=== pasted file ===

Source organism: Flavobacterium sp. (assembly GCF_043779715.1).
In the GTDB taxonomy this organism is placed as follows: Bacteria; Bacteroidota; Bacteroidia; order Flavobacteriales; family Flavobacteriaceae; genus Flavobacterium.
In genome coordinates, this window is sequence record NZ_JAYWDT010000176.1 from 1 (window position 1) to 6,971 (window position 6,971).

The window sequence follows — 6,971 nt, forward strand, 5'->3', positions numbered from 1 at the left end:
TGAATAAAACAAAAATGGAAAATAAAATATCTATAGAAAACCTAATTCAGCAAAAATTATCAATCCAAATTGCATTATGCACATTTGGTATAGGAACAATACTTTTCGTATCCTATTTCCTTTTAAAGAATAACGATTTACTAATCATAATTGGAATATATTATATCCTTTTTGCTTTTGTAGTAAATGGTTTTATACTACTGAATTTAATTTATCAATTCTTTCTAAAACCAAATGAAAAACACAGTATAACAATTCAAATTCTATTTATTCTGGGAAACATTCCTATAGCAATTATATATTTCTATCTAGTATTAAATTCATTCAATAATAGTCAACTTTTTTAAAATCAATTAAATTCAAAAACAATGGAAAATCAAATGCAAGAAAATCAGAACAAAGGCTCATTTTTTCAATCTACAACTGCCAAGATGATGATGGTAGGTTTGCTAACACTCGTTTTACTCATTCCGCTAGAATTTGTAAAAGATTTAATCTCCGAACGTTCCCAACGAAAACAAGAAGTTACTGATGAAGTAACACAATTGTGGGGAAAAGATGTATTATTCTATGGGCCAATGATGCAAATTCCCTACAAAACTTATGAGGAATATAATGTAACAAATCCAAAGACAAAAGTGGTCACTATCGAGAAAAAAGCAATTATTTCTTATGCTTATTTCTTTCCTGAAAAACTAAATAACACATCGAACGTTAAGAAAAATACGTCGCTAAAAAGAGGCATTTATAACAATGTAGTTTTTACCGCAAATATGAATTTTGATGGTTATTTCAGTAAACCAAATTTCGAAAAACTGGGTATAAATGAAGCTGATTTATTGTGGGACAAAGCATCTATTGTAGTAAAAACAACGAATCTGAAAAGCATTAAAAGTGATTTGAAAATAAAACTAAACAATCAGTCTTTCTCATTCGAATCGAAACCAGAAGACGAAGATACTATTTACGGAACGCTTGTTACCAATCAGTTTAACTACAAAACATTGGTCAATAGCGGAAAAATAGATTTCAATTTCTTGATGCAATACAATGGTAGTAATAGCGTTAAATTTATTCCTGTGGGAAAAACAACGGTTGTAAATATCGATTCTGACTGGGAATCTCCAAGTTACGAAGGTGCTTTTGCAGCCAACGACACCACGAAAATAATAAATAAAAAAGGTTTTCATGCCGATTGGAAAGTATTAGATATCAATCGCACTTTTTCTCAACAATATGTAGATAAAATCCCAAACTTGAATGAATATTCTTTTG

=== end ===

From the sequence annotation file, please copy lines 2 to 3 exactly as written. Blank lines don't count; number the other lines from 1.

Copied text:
In the GTDB taxonomy this organism is placed as follows: Bacteria; Bacteroidota; Bacteroidia; order Flavobacteriales; family Flavobacteriaceae; genus Flavobacterium.
In genome coordinates, this window is sequence record NZ_JAYWDT010000176.1 from 1 (window position 1) to 6,971 (window position 6,971).